Karen Adler (India)

Karen Adler (Butterflies, India): Karen’s parents are both immigrants to the US - her father from Hungary, her mother from India. Karen graduated magna cum laude from Brown University in 1999, and then completed an MS in psychology in 2002 in San Diego, CA. Karen spent a year volunteering with a literacy project for homeless children and families in San Diego. Also, while in San Diego, Karen and a fellow graduate student developed an outreach program where they provided blood pressure screenings and health education to members of African-American communities. At the time of her fellowship, Karen was a second-year medical student at Cornell University.


25 Jul

It is Monday night in Delhi and the heat is showing no signs of abating. Today marks the start of my second week with Butterflies, which I am discovering is a truly unique and remarkable organization. Butterflies’ governing philosophy is that of empowerment rather than charity. What this means is that children living and working in poverty are not handed free services, but rather are being encouraged to invest (monitarily and emotionally) in bettering their own futures and becoming active members and decision-makers within the organization. Any money that the children pay towards services that they use through Butterflies goes into a bank account for them at the Children’s Development Bank, a very interesting project that I will describe in detail soon.

I have primarily been spending my days riding with the mobile health van which visits 11 contact points during the course of each week where street children are living, working, and participating in educational programs. Two field educators are at each site everyday all day. Once at the site, we find the field educator who leads us to the children, and we examine each sick child in turn and dispense medication as needed. Most children I have seen have had wounds that may be getting infected, coughs, or fevers. Occasionally I have seen more serious conditions, such as a pre-gangrenous wound in bad need of debridement. If any injury or illness is beyond our treatment capabilities, we take the child to a nearby government hospital (free to all but very crowded). At each contact point, one of the children serves as a child health promoter. Usually this an adolescent who has received some training on basic medications and health promotion facts. They have shoulder bags that they restock with bandaids, antiseptic, gauze, acetominophen, and other basic supplies each time the van visits their site. That way, the children can have their medical problems attended to at all times. And once again, children are being empowered through their role as caretakers of one another.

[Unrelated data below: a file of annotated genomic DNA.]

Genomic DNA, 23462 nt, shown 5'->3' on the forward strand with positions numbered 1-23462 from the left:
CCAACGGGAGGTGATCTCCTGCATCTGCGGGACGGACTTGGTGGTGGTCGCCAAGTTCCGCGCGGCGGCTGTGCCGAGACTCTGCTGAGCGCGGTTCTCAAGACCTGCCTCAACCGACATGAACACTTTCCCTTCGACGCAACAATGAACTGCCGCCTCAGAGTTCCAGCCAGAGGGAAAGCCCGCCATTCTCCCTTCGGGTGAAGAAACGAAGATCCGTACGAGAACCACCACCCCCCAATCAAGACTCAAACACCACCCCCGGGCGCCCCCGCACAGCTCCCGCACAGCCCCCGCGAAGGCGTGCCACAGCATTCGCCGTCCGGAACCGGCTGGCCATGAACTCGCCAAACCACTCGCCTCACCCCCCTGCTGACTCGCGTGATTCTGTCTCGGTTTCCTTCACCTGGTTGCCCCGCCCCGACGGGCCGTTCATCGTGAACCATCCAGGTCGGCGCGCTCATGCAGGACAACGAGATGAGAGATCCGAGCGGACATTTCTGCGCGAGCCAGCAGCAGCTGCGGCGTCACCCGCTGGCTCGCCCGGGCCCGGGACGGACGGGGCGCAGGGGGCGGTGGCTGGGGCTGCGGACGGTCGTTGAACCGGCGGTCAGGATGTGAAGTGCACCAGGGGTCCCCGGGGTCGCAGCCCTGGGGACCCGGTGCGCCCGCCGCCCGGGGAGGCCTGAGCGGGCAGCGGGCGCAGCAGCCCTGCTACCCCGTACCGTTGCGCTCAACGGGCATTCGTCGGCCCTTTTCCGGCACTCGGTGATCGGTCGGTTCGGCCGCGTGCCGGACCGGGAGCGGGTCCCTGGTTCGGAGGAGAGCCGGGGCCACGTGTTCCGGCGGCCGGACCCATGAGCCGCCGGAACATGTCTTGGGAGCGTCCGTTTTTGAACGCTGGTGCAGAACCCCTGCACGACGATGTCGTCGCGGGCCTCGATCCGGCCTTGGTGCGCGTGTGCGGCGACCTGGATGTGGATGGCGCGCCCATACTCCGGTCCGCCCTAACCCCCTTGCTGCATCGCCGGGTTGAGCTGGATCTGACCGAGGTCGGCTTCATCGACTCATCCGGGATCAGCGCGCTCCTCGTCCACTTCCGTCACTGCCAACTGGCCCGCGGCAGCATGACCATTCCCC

I was also involved with a very interesting workshop on nutrition last Thursday which was attended by over 30 children who are members of the Health Cooperative, an organization run by the children where the children interested in membership pay a small amount of money which entitles them to unlimited health services through the mobile health van and 24 hr crisis center. In keeping with this philosophy, the children who attended the nutrition workshop all paid a small sum of money to participate (equivalent to about 10 cents), completed a registration, and were given official name badges, which I pinned onto their shirts. There were also several attendees from a UN conference for the Global Action Committee on Children. They delegates introduced themselves to the children in Hindi and were greeted by showers of applause in return. The conference members were all working with similar populations of children in their home countries (Colombia, Mexico, and Russia). One of the group leaders from Mexico commented to me that she was amazed at how open and friendly the children were, which was a contrast from the situation she had worked in in Mexico City. Similar health education lessons have been developed on the topics of drug abuse, child sex abuse, tuberculosis, and the digestive system. During my internship, I will be writing lesson plans for other topics such as diarrheal diseases and STDs. I am also going to be workin with Monica, one of the health coordinators, to develop a training module for a new suport group for children who are struggling with drug addiction. Sniffing solution seems to be the most popular substance of abuse among the children.

A final thought. Today was the first day I saw any female children, previously it has been all boys. When I asked the doctor about this, he answered that this is because the site we visited today is where entire street families live together, whereas previously we were seeing runaway children who are functionin without families. He went on to say that girls would not survive alone. Signing off for now, but more soon, I hope! Namaste. Karen.

Posted By Karen Adler (India)

Posted Jul 25th, 2005

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